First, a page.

Karen and I are pictured here eating dinner at Tortugas, celebrating Ellie turning 17. I turned 17 forty years and two days prior to this photo. I posted an email from a friend a couple of days ago on FaceBook, that captured the spirit of aging gracefully. We were discussing whether or not it was juvenile to still be athletically competitive. My friend said, “You start being old when you stop having those thoughts.” I agree.
Maybe that’s not being graceful. Maybe that’s refusing to yield. Maybe that’s pure narcissism. When I’m running an event, and I’m in decent racing shape, I love getting into a race. If it’s a marathon, the race might only be for a few miles, somewhere in the middle. In the Bolder Boulder 10K, my racing starts at mile 4 on the top of Casey Hill at 13th and High Streets, and continues to Folsom. I don’t generally kick it in through the stadium, because kicks are for kids. But I will race kids, and women, anything with two legs. It is juvenile, and it’s fun.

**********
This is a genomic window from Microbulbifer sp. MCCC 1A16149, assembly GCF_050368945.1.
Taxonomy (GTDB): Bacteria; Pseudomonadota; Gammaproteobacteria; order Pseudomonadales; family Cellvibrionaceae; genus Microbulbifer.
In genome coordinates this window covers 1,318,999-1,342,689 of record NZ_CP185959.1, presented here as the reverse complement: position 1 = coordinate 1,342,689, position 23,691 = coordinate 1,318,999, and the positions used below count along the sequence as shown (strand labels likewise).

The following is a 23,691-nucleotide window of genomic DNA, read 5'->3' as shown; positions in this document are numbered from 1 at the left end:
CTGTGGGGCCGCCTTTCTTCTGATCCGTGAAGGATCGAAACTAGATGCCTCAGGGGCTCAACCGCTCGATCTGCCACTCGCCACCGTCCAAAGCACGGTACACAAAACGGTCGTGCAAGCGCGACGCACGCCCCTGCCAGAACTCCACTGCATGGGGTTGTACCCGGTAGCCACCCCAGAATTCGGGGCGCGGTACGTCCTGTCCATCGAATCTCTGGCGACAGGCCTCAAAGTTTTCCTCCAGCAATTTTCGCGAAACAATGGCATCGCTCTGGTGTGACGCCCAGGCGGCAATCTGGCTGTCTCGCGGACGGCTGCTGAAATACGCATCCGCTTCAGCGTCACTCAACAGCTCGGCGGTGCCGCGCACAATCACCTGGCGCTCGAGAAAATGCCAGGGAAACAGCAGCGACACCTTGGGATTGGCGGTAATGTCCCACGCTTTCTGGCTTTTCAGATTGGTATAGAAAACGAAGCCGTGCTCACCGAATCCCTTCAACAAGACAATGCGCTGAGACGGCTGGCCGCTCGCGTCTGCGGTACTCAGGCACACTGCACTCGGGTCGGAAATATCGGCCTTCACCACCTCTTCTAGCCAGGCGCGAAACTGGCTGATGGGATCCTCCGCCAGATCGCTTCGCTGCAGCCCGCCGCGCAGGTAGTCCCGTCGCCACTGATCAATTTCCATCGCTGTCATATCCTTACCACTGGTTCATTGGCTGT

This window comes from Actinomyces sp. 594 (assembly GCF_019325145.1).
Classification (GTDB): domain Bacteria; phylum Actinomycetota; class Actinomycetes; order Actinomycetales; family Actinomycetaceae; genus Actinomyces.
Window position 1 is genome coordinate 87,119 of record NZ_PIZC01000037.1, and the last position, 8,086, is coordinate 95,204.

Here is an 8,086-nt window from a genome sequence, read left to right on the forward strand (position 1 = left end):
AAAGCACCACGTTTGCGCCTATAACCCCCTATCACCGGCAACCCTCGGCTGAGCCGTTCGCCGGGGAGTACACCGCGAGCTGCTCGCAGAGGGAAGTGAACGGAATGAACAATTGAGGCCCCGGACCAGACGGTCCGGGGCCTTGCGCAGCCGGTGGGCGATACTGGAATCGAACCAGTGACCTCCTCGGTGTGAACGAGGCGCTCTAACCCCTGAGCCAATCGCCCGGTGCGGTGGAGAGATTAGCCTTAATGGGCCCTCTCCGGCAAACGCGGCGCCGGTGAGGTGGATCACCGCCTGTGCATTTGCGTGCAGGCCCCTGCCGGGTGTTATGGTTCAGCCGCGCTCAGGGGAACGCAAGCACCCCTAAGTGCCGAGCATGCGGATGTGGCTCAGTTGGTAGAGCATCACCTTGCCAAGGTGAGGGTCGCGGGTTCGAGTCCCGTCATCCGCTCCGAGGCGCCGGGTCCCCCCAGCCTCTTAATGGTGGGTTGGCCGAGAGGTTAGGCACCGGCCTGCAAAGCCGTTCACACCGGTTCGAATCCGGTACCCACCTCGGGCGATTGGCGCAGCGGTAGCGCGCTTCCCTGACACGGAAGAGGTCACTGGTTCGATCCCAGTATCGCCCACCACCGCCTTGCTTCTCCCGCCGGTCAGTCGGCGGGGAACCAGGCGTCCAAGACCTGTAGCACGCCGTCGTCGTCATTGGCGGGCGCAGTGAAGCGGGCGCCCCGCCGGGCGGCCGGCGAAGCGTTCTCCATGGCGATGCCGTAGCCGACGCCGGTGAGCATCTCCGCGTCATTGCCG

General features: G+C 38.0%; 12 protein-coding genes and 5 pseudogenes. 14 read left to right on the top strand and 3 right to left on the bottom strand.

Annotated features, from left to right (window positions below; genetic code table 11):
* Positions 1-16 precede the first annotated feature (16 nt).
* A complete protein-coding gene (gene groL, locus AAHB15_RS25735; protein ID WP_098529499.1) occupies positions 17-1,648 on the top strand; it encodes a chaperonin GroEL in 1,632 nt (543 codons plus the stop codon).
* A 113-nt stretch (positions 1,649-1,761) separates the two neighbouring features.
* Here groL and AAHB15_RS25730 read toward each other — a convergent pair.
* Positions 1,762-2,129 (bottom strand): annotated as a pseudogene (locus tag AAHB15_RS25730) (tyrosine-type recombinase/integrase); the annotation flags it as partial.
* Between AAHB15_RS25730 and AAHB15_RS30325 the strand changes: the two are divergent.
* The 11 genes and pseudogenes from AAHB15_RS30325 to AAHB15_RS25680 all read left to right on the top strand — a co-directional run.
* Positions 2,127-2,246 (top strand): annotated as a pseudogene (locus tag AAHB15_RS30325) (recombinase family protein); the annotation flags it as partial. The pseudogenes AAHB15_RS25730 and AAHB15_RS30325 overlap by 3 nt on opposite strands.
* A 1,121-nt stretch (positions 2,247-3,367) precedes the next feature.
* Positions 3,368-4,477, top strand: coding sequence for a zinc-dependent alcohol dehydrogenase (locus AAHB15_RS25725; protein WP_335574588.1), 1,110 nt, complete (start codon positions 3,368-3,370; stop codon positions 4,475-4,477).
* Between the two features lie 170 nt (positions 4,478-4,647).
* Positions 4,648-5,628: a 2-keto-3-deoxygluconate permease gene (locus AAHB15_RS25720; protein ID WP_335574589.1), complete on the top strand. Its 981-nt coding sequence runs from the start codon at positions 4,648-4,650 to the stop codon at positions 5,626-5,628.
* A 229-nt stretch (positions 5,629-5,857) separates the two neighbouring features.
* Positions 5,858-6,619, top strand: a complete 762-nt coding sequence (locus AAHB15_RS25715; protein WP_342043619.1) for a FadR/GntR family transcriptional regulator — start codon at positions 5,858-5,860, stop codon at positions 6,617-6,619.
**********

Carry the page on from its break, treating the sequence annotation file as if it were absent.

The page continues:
I had another good weekend of running. I’ve been running hilly trails to maximize the training potential. I’ve yet to establish a weekday routine, but that’s next on my list. My weight is trending lower and I’ve rediscovered my running pace and form. It would be more comfortable to simply sit in my chair and read, like a graceful gentleman, but I’m not done competing. Not yet. I’m currently training for the Aspen Heavy Half Marathon, August 10th.
I am searching at this very minute for that post of yours when you were wallowing in self-pity, or self-loathing, saying you were done, fat, slow, insignificant. And now: “my weight is trending lower and I’ve rediscovered my running pace and form.” AND you’re sitting next to a knock-out. It’s not over until you say it is!
Ed Mahoney said:
I bounced back after reading a motivational email.